Today, hearses are the most recognizable vehicle used by professional funeral businesses. But the hearse has a long history that includes alternative modes of power and evolutions over time to turn this vehicle from a basic wagon into the elegant vehicle seen at funerals, memorials, and at the front of funeral processions.
While other types of vehicles—such as transport vans—are essential to providing funeral services for the friends and family of departed loved ones, your company's hearse has a big impact on brand perceptions and the overall experience of your funeral services. Interested in the history of funeral hearses, and how they arrived at their current form? Read on for a brief history of this important funeral vehicle.
The Horse-Drawn Hearse Origin Story
The use of basic wagons and vehicles to transport bodies and coffins goes back hundreds of years. But the modern use of hearses—both the vehicle, and the term—dates back to at least the 17th century, when the coffins of the deceased were transported by horse-drawn carriages adorned with candles.
Horses remained the only option for transporting remains from funeral venues to cemeteries until the early 1900s, when electric and gas-powered motors were developed and installed into hearse carriages. In 1909, an undertaker built the first modern version of a hearse by combining the body of a horse-drawn carriage with a bus chassis featuring a gas-powered engine.
This inventive approach to building hearses on top of existing vehicle chassis has remained the standard mode of hearse construction even to this day.
Embracing Gas Power With 1920s Hearse Vehicles
By the 1920s, gas-powered hearses had become an in-demand funeral vehicle, driven largely by the discovery by funeral businesses that a gas-powered vehicle would let them operate a greater number of funerals each day.
While these vehicle designs remained somewhat basic compared to the aesthetic changes popularized in later years, gas-powered hearse production continued to pick up momentum, becoming a cornerstone in how funeral businesses grew their business volume and their profitability.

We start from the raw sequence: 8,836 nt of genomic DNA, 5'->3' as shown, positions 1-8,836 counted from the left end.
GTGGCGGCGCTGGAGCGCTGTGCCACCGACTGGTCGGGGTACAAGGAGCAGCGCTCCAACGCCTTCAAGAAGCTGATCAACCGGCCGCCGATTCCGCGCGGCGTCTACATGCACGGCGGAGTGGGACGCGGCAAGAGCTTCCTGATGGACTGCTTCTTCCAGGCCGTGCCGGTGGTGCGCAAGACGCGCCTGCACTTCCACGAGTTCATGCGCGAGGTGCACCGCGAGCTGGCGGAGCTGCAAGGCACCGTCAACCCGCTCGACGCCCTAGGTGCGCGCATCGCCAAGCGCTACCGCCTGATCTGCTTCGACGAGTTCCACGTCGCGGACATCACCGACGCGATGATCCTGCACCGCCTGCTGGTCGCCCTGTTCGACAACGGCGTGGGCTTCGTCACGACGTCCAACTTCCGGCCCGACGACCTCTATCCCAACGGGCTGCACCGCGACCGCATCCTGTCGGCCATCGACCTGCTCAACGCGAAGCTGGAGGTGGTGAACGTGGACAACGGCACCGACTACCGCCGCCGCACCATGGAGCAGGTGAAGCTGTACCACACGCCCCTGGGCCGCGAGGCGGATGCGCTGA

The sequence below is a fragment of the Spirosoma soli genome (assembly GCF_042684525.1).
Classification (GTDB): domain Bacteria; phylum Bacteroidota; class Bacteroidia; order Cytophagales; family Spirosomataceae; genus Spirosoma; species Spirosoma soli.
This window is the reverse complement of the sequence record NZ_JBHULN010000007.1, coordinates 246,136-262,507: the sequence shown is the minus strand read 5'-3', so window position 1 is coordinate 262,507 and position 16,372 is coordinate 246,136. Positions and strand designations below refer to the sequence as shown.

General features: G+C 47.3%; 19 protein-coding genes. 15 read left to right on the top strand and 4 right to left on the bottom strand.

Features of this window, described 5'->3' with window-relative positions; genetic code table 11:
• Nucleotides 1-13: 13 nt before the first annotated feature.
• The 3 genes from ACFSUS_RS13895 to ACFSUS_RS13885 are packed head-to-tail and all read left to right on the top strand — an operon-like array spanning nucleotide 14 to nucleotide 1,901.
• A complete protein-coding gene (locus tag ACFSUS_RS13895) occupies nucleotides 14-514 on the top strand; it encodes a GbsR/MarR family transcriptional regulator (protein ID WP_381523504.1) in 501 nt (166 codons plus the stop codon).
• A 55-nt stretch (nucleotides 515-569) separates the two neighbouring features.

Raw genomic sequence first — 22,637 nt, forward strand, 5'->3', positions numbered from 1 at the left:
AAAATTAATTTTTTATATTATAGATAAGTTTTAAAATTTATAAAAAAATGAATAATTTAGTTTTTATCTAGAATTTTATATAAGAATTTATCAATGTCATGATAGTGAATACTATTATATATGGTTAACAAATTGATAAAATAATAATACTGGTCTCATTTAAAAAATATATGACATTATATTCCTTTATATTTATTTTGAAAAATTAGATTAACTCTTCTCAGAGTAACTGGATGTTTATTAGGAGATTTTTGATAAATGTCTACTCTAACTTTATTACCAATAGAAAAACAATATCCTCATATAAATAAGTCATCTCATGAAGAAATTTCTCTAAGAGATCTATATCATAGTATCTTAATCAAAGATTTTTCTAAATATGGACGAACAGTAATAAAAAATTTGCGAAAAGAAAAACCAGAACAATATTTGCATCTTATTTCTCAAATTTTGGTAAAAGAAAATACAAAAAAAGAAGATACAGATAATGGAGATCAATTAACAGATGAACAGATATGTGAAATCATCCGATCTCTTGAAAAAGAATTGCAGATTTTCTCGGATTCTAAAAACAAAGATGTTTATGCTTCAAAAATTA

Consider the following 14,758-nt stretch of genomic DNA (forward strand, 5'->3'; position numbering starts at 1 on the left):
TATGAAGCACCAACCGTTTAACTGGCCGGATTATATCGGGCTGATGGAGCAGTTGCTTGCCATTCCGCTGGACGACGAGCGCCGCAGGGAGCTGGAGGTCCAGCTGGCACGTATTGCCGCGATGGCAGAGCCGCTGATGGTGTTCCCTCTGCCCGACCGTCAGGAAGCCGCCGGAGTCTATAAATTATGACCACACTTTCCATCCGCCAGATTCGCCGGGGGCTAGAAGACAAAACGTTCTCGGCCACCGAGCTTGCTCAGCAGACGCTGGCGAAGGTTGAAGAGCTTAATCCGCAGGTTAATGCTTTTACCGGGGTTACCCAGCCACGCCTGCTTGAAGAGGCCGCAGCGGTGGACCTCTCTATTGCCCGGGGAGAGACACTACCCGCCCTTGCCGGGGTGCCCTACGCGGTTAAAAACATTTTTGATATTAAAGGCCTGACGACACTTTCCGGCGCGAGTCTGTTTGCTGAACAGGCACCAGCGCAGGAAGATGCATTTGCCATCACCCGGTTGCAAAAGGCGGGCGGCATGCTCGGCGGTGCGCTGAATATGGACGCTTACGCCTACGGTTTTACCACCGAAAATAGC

The Rise of the Old Cadillac Hearse
When gas-powered heareses began to see a rise in demand, Cadillac was one of the early auto manufacturers whose branding began to appear on these vehicles. In reality, Cadillac didn't—and still doesn't—fully build the hearses themselves. In the old days of hearse manufacturing, these vehicles were shipped only partially assembled, and hearse buyers needed to install the hearse accessories on their own.
Over time, Cadillac began to partner with specialized hearse manufacturers to deliver the chassis that hearse features and functionality would be built upon. Still, Cadillac's early entry into this space made it one of the more established hearse brands, along with Lincoln. Today, Cadillac-branded hearses remain among the most popular hearse vehicles on the market, and their elegant design and trademark features play an important role in shaping your company's branded experience.
Adopting Modern Updates With 1950s Hearse Trends
Exterior hearse designs continued to be refined from the first slapped-together vehicle onward. But it wasn't until the 1950s that the modern style of the funeral hearse really came into form.
This design included an elongated chassis outfitted with a molded fiberglass shell that forms the roof and sides of the hearse's cargo space. Typically, this shell is painted black or matched to the body paint color of the vehicle. Many hearse's also feature elongated red tail lights, which were brought into style by Cadillac and have remained one of the signature features of hearses today.
Chrome trim and embellishments also became common, as did improved hearse cargo space such as rollers to help load and unload, and side panel windows that could be covered with a curtain for a more discrete ride. Anchoring pins also became popular to properly secure a coffin during transport.
Vehicle styles for other conventional vehicles have changed dramatically over the years, and so has the engine, performance specifications and other features of a hearse, such as LED grills and flag holders. By and large, though, today's hearses have retained the classic look of mid-century models while upgrading the interior and performance with the features and capabilities today's professional funeral businesses need.
Modern hearses have come a long way from their simplistic designs and horse-drawn power. If your funeral business is in need of a new hearse to add to its fleet, it's important to consider your options carefully and make an investment that serves your functional needs while suiting your budget and the overall experience your business provides.
A professional vehicles specialist can help you find the best-fit hearse for your company. Contact us today to learn about our available inventory.